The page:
What Parks seems to regret is his own lack of courage, or ability, or both. Instead of following the Buddhist themes of the novel and embedding them into the structure of the book itself, he fell back into the conventional trappings of the novel, which he felt did not quite fit:

Buddhism, as a set of teachings and practices that invite the dissipation of the “fiction” of self and a quite different idea of social involvement and personal trajectory, became in the end simply a stark contrast that exposed the extent to which the girl was trapped in the Western obsession of creating one’s own successful life story. Most readers, I’m sure, were eager for her to avoid the seductions of nirvana. More generally, the tale’s literary nature, its very presentation of itself as a novel—perhaps I just mean my own ambitions—inevitably dragged it back toward the old familiar ploys, the little climaxes, the obligatory ironies.

It wasn’t enough to make this tension explicit within the book – “set them up and then retreat from them, prepare and not deliver, encourage the reader to see how wearisomely novels do go in a certain direction.” That would be trying too hard (the opposite of Buddhism!). In the end, he went with conventional forms and was left feeling as though he had failed:

But the whole endeavor was like sailing against a strong wind: however hard you point to the open sea you are constantly blown back on the familiar coast. When the moment comes to discuss the blurb with the publisher you know that you haven’t done anything new.

Sam Sacks of the New Yorker replies with what is likely to be one of the more thoughtful responses, calling Parks “genial” but summarizing his essay as “honest, provocative, and maddeningly wrongheaded.”

Sacks’s main point is that all good novels take their own form. His objection to Parks’s characterization of the “conventional” forms of certain novels is that those forms often work very well for what that particular novel is setting out to do. Whatever trouble Parks may have had with his own novel, Sacks argues, it’s unfair to spin that frustration into a wider condemnation of novels.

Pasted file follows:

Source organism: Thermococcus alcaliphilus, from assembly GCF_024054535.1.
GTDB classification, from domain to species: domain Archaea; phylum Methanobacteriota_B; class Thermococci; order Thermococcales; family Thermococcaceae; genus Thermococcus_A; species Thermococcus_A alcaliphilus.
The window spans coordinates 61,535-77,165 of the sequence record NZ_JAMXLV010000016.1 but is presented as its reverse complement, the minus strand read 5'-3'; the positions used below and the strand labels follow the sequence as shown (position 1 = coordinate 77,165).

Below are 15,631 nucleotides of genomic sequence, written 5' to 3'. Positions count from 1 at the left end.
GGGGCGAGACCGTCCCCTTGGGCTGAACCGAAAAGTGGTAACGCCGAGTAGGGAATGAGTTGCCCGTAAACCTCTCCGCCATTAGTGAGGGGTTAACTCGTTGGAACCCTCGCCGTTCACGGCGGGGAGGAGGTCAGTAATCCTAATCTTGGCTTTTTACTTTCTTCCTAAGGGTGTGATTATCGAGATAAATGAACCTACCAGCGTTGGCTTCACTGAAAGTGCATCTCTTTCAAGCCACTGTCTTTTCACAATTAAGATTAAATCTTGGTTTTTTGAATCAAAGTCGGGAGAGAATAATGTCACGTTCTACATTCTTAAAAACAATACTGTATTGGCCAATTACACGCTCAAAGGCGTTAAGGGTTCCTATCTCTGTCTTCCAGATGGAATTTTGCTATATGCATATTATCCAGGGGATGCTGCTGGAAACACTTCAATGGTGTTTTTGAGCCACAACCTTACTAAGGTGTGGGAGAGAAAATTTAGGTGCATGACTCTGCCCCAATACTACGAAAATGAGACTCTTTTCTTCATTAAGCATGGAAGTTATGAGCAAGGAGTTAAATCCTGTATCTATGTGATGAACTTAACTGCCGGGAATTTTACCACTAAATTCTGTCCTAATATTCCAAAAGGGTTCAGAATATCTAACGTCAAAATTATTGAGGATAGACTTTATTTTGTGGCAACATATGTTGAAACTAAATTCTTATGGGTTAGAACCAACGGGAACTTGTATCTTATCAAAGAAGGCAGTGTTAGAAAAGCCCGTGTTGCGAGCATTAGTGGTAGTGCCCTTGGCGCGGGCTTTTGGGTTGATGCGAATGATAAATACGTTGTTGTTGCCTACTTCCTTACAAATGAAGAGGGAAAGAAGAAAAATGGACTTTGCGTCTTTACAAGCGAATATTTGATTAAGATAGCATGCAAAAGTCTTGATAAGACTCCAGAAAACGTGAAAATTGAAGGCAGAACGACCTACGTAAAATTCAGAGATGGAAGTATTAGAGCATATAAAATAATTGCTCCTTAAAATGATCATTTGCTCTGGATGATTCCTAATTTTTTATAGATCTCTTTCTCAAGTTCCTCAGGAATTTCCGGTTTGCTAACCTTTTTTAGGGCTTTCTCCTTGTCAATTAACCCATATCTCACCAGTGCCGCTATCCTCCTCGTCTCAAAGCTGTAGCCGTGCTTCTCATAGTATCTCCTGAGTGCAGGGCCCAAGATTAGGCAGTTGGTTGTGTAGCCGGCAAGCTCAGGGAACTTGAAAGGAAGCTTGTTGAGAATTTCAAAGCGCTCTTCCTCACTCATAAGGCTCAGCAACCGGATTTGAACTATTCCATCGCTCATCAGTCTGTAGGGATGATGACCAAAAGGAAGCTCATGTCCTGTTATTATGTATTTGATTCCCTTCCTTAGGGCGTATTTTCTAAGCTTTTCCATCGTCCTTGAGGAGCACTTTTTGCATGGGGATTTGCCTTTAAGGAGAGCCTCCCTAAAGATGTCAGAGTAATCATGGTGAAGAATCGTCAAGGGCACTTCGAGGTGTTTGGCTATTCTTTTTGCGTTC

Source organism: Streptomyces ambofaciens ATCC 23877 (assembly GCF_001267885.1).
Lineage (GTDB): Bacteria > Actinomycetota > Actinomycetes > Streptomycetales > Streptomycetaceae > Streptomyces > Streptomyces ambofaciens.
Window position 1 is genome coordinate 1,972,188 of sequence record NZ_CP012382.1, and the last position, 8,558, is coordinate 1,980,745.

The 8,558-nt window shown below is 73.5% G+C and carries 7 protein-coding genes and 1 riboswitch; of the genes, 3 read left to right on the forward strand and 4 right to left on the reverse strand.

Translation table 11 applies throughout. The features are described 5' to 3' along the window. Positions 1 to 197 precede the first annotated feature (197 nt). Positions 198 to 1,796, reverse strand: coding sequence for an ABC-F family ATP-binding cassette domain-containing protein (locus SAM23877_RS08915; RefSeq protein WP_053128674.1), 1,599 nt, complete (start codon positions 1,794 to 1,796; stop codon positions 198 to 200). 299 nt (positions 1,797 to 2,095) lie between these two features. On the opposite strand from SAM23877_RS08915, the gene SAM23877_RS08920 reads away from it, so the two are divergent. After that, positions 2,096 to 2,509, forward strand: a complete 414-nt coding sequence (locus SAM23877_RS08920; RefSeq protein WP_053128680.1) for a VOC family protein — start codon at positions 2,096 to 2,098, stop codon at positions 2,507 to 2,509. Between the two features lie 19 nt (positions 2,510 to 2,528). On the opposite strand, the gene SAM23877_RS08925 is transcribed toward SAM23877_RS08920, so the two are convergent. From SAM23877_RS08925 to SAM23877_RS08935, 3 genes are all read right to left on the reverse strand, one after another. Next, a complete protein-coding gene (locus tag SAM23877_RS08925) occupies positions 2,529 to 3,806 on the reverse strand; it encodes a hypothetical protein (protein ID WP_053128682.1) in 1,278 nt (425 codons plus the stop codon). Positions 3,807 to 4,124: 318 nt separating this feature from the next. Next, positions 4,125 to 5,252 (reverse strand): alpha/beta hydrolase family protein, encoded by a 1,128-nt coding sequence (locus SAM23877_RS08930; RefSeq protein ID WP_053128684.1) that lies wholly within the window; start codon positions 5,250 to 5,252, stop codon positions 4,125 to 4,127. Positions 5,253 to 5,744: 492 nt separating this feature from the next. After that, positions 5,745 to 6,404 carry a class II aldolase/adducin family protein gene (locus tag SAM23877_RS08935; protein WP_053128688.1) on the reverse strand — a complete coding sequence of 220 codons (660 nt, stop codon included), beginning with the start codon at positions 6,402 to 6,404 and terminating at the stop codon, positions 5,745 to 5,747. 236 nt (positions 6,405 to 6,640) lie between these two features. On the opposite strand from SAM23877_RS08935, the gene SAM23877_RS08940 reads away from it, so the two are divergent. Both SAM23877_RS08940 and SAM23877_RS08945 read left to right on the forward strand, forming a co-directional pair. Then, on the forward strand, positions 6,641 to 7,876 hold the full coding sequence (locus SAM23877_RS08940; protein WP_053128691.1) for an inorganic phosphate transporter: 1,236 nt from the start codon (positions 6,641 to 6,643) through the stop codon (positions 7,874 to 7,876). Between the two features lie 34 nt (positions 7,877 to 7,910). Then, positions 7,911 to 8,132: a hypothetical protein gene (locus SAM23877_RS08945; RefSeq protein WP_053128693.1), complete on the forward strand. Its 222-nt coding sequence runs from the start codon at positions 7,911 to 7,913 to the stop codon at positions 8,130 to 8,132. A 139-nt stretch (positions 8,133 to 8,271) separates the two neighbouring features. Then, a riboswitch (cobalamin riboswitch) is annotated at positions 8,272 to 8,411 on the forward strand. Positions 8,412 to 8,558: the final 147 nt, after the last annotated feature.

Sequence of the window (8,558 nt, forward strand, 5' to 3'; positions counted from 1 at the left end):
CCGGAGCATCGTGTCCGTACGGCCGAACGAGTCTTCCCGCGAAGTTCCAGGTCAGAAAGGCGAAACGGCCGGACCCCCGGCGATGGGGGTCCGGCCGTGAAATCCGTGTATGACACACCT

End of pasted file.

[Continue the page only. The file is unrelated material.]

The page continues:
Sacks’s rebuttal strikes me as being unassailably correct except for being exactly wrong in one big way. We can see this in the sort of jujitsu he pulls in his definition of Parks. He acknowledges and praises Parks’s essay for being diaristic (in that Parks refers to his own struggles with fiction). But he also pulls Parks, as a sometimes critic, into the world where what one says about novels matters.

You can see how Sacks tips his hand by contrasting the titles of the two pieces. Sacks uses the title “Against the “Death of the Novel.”” But Parks’s title is quite different: “Trapped Inside the Novel.”

To be fair, Parks perhaps invites this shift by closing with a story of a former teacher of his who later in life confessed he found most great novels empty. In doing so, Parks does commit the probably unnecessary minor sin of expanding his own experience into the world of novels in general.

To me, though, the point of Parks being “trapped by novels” is not that interesting or persuasive as a reflection on novels by Parks-the-critic. What’s much more fascinating – and in its way, revealing – is to view the essay as a cry for help from Parks-the-novelist. While Sacks’s defense of all types of novels is (of course!) the right one, that is a critic’s take, not an author’s.

In other words, Parks is telling us what it was like to make decisions as a novelist, and what it felt like to be pushing his boulder down a path different from the one he wanted to be on. He felt like his book should be presenting something different, in a different way – he wanted this to happen, and he couldn’t make it work. Why? Not because he didn’t know how to write a novel, but because he did know how to write a novel – a certain type of novel – only too well. That fascinating tale tells us only a little about novels from a reader’s or critic’s perspective, but a great deal more about the struggles of at least one contemporary novelist to bring the novel’s form in line with the author’s ambition. The magician wanted magic, and found only props.